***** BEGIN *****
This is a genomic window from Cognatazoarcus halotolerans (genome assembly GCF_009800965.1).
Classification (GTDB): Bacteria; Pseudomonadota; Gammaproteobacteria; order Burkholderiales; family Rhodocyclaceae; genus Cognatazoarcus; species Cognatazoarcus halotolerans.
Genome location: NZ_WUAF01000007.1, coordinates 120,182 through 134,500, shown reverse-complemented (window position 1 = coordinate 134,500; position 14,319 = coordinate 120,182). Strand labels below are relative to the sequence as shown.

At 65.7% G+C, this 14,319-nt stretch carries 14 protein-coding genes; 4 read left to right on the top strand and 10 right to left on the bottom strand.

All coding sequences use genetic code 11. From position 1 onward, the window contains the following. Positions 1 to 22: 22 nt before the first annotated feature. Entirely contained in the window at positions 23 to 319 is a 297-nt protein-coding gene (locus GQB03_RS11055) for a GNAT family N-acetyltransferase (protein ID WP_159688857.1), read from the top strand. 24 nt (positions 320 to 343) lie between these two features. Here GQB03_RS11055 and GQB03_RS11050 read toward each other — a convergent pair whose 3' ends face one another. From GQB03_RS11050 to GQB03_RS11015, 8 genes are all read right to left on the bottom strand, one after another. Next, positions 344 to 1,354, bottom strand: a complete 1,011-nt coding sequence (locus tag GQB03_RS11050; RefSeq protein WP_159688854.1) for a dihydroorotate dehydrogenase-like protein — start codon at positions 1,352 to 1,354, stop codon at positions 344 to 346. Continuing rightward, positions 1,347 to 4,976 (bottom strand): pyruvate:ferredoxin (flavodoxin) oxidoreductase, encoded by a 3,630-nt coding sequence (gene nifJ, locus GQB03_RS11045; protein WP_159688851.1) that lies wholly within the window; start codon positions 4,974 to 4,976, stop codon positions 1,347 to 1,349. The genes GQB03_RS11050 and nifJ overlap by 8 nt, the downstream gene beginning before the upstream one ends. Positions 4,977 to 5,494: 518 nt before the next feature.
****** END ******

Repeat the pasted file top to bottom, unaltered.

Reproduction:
This is a genomic window from Cognatazoarcus halotolerans (genome assembly GCF_009800965.1).
Classification (GTDB): Bacteria; Pseudomonadota; Gammaproteobacteria; order Burkholderiales; family Rhodocyclaceae; genus Cognatazoarcus; species Cognatazoarcus halotolerans.
Genome location: NZ_WUAF01000007.1, coordinates 120,182 through 134,500, shown reverse-complemented (window position 1 = coordinate 134,500; position 14,319 = coordinate 120,182). Strand labels below are relative to the sequence as shown.

At 65.7% G+C, this 14,319-nt stretch carries 14 protein-coding genes; 4 read left to right on the top strand and 10 right to left on the bottom strand.

All coding sequences use genetic code 11. From position 1 onward, the window contains the following. Positions 1 to 22: 22 nt before the first annotated feature. Entirely contained in the window at positions 23 to 319 is a 297-nt protein-coding gene (locus GQB03_RS11055) for a GNAT family N-acetyltransferase (protein ID WP_159688857.1), read from the top strand. 24 nt (positions 320 to 343) lie between these two features. Here GQB03_RS11055 and GQB03_RS11050 read toward each other — a convergent pair whose 3' ends face one another. From GQB03_RS11050 to GQB03_RS11015, 8 genes are all read right to left on the bottom strand, one after another. Next, positions 344 to 1,354, bottom strand: a complete 1,011-nt coding sequence (locus tag GQB03_RS11050; RefSeq protein WP_159688854.1) for a dihydroorotate dehydrogenase-like protein — start codon at positions 1,352 to 1,354, stop codon at positions 344 to 346. Continuing rightward, positions 1,347 to 4,976 (bottom strand): pyruvate:ferredoxin (flavodoxin) oxidoreductase, encoded by a 3,630-nt coding sequence (gene nifJ, locus GQB03_RS11045; protein WP_159688851.1) that lies wholly within the window; start codon positions 4,974 to 4,976, stop codon positions 1,347 to 1,349. The genes GQB03_RS11050 and nifJ overlap by 8 nt, the downstream gene beginning before the upstream one ends. Positions 4,977 to 5,494: 518 nt before the next feature.